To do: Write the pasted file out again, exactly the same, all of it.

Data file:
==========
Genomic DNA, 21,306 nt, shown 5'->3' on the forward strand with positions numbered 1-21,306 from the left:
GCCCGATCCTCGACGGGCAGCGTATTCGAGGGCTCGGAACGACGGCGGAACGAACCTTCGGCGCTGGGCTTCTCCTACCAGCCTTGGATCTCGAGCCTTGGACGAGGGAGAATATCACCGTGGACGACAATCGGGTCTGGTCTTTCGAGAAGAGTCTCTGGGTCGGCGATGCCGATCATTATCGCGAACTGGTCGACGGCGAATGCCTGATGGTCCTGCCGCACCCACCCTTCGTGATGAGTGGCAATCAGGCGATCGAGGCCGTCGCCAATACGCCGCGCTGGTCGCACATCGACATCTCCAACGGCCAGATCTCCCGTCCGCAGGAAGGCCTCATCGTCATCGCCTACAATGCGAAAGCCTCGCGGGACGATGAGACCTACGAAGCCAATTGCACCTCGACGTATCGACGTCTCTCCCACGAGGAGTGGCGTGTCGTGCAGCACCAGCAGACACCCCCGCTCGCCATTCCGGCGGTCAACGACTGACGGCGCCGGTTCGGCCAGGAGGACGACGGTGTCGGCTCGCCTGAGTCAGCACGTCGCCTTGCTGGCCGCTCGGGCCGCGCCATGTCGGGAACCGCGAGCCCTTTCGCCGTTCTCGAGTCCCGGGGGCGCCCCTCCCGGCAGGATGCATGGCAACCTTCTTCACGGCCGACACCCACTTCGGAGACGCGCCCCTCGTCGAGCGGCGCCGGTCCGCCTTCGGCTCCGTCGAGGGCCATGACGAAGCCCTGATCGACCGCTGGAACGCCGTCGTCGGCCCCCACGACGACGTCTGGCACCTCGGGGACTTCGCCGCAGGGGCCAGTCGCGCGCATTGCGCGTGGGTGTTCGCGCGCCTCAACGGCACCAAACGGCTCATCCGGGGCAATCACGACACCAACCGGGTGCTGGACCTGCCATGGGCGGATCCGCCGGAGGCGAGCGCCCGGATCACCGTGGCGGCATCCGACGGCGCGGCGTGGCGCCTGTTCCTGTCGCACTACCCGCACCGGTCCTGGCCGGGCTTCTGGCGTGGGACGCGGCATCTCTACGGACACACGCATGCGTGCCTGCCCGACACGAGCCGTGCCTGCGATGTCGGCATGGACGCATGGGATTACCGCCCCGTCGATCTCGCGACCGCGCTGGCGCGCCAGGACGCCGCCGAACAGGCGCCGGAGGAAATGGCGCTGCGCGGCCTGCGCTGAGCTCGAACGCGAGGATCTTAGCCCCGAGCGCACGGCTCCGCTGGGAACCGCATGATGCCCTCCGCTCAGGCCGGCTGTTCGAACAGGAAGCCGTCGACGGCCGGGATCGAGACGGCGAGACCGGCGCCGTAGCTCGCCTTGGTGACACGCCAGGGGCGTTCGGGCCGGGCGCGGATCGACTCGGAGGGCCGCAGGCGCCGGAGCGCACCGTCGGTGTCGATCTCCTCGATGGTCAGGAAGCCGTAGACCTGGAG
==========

Genomic DNA, 21,306 nt, shown 5'->3' on the forward strand with positions numbered 1-21,306 from the left:
GCCCGATCCTCGACGGGCAGCGTATTCGAGGGCTCGGAACGACGGCGGAACGAACCTTCGGCGCTGGGCTTCTCCTACCAGCCTTGGATCTCGAGCCTTGGACGAGGGAGAATATCACCGTGGACGACAATCGGGTCTGGTCTTTCGAGAAGAGTCTCTGGGTCGGCGATGCCGATCATTATCGCGAACTGGTCGACGGCGAATGCCTGATGGTCCTGCCGCACCCACCCTTCGTGATGAGTGGCAATCAGGCGATCGAGGCCGTCGCCAATACGCCGCGCTGGTCGCACATCGACATCTCCAACGGCCAGATCTCCCGTCCGCAGGAAGGCCTCATCGTCATCGCCTACAATGCGAAAGCCTCGCGGGACGATGAGACCTACGAAGCCAATTGCACCTCGACGTATCGACGTCTCTCCCACGAGGAGTGGCGTGTCGTGCAGCACCAGCAGACACCCCCGCTCGCCATTCCGGCGGTCAACGACTGACGGCGCCGGTTCGGCCAGGAGGACGACGGTGTCGGCTCGCCTGAGTCAGCACGTCGCCTTGCTGGCCGCTCGGGCCGCGCCATGTCGGGAACCGCGAGCCCTTTCGCCGTTCTCGAGTCCCGGGGGCGCCCCTCCCGGCAGGATGCATGGCAACCTTCTTCACGGCCGACACCCACTTCGGAGACGCGCCCCTCGTCGAGCGGCGCCGGTCCGCCTTCGGCTCCGTCGAGGGCCATGACGAAGCCCTGATCGACCGCTGGAACGCCGTCGTCGGCCCCCACGACGACGTCTGGCACCTCGGGGACTTCGCCGCAGGGGCCAGTCGCGCGCATTGCGCGTGGGTGTTCGCGCGCCTCAACGGCACCAAACGGCTCATCCGGGGCAATCACGACACCAACCGGGTGCTGGACCTGCCATGGGCGGATCCGCCGGAGGCGAGCGCCCGGATCACCGTGGCGGCATCCGACGGCGCGGCGTGGCGCCTGTTCCTGTCGCACTACCCGCACCGGTCCTGGCCGGGCTTCTGGCGTGGGACGCGGCATCTCTACGGACACACGCATGCGTGCCTGCCCGACACGAGCCGTGCCTGCGATGTCGGCATGGACGCATGGGATTACCGCCCCGTCGATCTCGCGACCGCGCTGGCGCGCCAGGACGCCGCCGAACAGGCGCCGGAGGAAATGGCGCTGCGCGGCCTGCGCTGAGCTCGAACGCGAGGATCTTAGCCCCGAGCGCACGGCTCCGCTGGGAACCGCATGATGCCCTCCGCTCAGGCCGGCTGTTCGAACAGGAAGCCGTCGACGGCCGGGATCGAGACGGCGAGACCGGCGCCGTAGCTCGCCTTGGTGACACGCCAGGGGCGTTCGGGCCGGGCGCGGATCGACTCGGAGGGCCGCAGGCGCCGGAGCGCACCGTCGGTGTCGATCTCCTCGATGGTCAGGAAGCCGTAGACCTGGAG